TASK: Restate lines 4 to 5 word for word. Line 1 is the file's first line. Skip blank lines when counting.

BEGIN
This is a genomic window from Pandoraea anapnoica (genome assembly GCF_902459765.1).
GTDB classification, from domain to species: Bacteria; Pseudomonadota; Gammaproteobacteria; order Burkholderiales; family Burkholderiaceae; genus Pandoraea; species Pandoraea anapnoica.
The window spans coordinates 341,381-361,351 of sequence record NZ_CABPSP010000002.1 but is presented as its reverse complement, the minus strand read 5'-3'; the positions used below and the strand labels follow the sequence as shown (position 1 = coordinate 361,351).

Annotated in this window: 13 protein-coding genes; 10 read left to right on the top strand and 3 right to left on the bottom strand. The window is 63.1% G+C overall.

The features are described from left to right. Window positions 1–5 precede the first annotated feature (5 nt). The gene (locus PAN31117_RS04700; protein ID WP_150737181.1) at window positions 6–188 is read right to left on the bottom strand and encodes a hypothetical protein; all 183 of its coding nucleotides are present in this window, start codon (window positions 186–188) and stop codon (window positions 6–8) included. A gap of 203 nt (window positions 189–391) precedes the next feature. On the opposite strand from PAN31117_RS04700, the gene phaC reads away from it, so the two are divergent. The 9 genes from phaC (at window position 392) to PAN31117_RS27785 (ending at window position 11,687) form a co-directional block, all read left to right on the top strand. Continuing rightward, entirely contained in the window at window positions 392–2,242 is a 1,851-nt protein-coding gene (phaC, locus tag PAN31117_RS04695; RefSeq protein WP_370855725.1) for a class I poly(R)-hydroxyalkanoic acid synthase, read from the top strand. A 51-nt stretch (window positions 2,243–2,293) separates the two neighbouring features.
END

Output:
Annotated in this window: 13 protein-coding genes; 10 read left to right on the top strand and 3 right to left on the bottom strand. The window is 63.1% G+C overall.

The features are described from left to right. Window positions 1–5 precede the first annotated feature (5 nt). The gene (locus PAN31117_RS04700; protein ID WP_150737181.1) at window positions 6–188 is read right to left on the bottom strand and encodes a hypothetical protein; all 183 of its coding nucleotides are present in this window, start codon (window positions 186–188) and stop codon (window positions 6–8) included. A gap of 203 nt (window positions 189–391) precedes the next feature. On the opposite strand from PAN31117_RS04700, the gene phaC reads away from it, so the two are divergent. The 9 genes from phaC (at window position 392) to PAN31117_RS27785 (ending at window position 11,687) form a co-directional block, all read left to right on the top strand. Continuing rightward, entirely contained in the window at window positions 392–2,242 is a 1,851-nt protein-coding gene (phaC, locus tag PAN31117_RS04695; RefSeq protein WP_370855725.1) for a class I poly(R)-hydroxyalkanoic acid synthase, read from the top strand. A 51-nt stretch (window positions 2,243–2,293) separates the two neighbouring features.